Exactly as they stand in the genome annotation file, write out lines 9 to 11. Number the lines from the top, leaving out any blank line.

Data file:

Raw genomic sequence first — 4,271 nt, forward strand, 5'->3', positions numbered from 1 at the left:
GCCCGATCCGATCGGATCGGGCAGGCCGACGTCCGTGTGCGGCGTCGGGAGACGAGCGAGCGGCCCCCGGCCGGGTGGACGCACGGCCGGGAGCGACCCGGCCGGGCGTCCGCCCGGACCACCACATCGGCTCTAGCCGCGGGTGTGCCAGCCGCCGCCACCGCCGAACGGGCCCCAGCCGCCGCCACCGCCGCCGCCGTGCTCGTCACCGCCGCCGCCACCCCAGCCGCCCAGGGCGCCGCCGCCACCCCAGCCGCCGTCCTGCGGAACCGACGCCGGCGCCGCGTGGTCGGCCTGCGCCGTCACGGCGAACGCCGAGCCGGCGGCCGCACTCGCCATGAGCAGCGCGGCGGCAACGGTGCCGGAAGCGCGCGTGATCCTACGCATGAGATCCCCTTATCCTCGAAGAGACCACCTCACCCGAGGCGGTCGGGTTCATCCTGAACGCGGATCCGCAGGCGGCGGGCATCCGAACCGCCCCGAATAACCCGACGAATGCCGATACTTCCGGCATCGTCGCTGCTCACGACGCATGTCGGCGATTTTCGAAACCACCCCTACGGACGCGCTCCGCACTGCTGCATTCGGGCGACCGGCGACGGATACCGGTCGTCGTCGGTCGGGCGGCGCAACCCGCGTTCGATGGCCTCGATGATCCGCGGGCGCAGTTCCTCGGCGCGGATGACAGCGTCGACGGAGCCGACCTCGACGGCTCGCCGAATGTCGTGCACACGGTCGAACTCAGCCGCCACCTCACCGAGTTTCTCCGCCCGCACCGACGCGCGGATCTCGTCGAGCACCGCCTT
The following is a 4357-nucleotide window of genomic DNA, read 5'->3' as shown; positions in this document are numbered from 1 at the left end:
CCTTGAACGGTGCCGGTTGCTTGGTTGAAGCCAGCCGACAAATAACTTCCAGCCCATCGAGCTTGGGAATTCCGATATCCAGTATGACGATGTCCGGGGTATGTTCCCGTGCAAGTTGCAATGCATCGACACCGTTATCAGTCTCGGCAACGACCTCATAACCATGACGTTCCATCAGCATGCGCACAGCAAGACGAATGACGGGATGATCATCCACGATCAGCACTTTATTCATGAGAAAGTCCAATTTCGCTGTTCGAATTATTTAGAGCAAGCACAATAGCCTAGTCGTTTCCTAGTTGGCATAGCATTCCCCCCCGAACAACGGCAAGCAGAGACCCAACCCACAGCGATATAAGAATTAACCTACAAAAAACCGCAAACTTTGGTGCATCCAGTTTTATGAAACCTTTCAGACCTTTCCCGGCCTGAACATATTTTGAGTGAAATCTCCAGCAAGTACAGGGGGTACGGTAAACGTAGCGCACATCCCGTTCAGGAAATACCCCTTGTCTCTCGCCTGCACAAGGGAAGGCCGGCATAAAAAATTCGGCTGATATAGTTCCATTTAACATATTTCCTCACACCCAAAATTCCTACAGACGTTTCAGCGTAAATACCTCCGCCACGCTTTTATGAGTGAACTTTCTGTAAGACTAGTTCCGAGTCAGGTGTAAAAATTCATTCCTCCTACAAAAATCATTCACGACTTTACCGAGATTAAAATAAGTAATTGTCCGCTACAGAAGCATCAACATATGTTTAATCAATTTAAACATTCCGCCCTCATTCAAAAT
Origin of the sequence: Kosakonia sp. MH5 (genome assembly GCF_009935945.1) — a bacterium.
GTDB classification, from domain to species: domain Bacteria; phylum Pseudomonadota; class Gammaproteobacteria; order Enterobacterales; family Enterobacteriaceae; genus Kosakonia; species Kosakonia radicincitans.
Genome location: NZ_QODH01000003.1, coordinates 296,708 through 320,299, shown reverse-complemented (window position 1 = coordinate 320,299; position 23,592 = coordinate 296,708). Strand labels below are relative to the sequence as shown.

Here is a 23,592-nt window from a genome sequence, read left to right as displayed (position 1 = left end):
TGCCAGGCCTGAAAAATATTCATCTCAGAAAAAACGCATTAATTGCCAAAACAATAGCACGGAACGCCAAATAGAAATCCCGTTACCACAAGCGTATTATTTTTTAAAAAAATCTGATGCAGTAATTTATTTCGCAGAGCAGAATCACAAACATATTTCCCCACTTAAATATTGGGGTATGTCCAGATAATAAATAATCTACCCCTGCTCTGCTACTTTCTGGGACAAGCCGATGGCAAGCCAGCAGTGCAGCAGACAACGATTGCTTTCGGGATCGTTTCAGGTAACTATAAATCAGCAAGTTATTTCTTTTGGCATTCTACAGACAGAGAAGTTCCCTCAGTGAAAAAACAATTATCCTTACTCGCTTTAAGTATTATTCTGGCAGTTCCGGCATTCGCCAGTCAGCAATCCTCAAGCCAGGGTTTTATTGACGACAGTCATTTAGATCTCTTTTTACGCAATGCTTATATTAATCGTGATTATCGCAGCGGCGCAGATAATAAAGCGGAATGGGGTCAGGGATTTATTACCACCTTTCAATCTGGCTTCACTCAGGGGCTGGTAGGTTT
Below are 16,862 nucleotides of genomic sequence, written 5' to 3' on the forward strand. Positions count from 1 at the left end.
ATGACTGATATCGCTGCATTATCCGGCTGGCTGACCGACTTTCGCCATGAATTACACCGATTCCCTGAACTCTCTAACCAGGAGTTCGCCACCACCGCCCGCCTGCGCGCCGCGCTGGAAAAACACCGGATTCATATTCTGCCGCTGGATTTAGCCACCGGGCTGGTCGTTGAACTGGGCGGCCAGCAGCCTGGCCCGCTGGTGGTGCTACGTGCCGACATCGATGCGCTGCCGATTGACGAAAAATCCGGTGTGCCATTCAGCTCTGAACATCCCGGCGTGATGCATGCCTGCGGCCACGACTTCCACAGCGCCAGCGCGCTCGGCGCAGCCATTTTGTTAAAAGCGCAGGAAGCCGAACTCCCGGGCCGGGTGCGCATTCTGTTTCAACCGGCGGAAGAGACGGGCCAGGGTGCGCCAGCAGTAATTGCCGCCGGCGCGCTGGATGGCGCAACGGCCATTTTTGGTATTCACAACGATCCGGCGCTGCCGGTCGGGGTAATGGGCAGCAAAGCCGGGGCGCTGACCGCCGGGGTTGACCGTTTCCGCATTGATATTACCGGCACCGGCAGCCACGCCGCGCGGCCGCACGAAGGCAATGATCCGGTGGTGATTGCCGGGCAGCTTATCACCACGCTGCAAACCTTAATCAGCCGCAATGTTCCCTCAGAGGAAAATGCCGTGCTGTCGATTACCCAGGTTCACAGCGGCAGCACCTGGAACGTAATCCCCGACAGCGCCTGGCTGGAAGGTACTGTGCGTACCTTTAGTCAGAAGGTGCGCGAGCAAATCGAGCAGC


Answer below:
TGCCAGGCCTGAAAAATATTCATCTCAGAAAAAACGCATTAATTGCCAAAACAATAGCACGGAACGCCAAATAGAAATCCCGTTACCACAAGCGTATTATTTTTTAAAAAAATCTGATGCAGTAATTTATTTCGCAGAGCAGAATCACAAACATATTTCCCCACTTAAATATTGGGGTATGTCCAGATAATAAATAATCTACCCCTGCTCTGCTACTTTCTGGGACAAGCCGATGGCAAGCCAGCAGTGCAGCAGACAACGATTGCTTTCGGGATCGTTTCAGGTAACTATAAATCAGCAAGTTATTTCTTTTGGCATTCTACAGACAGAGAAGTTCCCTCAGTGAAAAAACAATTATCCTTACTCGCTTTAAGTATTATTCTGGCAGTTCCGGCATTCGCCAGTCAGCAATCCTCAAGCCAGGGTTTTATTGACGACAGTCATTTAGATCTCTTTTTACGCAATGCTTATATTAATCGTGATTATCGCAGCGGCGCAGATAATAAAGCGGAATGGGGTCAGGGATTTATTACCACCTTTCAATCTGGCTTCACTCAGGGGCTGGTAGGTTT
Below are 16,862 nucleotides of genomic sequence, written 5' to 3' on the forward strand. Positions count from 1 at the left end.
ATGACTGATATCGCTGCATTATCCGGCTGGCTGACCGACTTTCGCCATGAATTACACCGATTCCCTGAACTCTCTAACCAGGAGTTCGCCACCACCGCCCGCCTGCGCGCCGCGCTGGAAAAACACCGGATTCATATTCTGCCGCTGGATTTAGCCACCGGGCTGGTCGTTGAACTGGGCGGCCAGCAGCCTGGCCCGCTGGTGGTGCTACGTGCCGACATCGATGCGCTGCCGATTGACGAAAAATCCGGTGTGCCATTCAGCTCTGAACATCCCGGCGTGATGCATGCCTGCGGCCACGACTTCCACAGCGCCAGCGCGCTCGGCGCAGCCATTTTGTTAAAAGCGCAGGAAGCCGAACTCCCGGGCCGGGTGCGCATTCTGTTTCAACCGGCGGAAGAGACGGGCCAGGGTGCGCCAGCAGTAATTGCCGCCGGCGCGCTGGATGGCGCAACGGCCATTTTTGGTATTCACAACGATCCGGCGCTGCCGGTCGGGGTAATGGGCAGCAAAGCCGGGGCGCTGACCGCCGGGGTTGACCGTTTCCGCATTGATATTACCGGCACCGGCAGCCACGCCGCGCGGCCGCACGAAGGCAATGATCCGGTGGTGATTGCCGGGCAGCTTATCACCACGCTGCAAACCTTAATCAGCCGCAATGTTCCCTCAGAGGAAAATGCCGTGCTGTCGATTACCCAGGTTCACAGCGGCAGCACCTGGAACGTAATCCCCGACAGCGCCTGGCTGGAAGGTACTGTGCGTACCTTTAGTCAGAAGGTGCGCGAGCAAATCGAGCAGC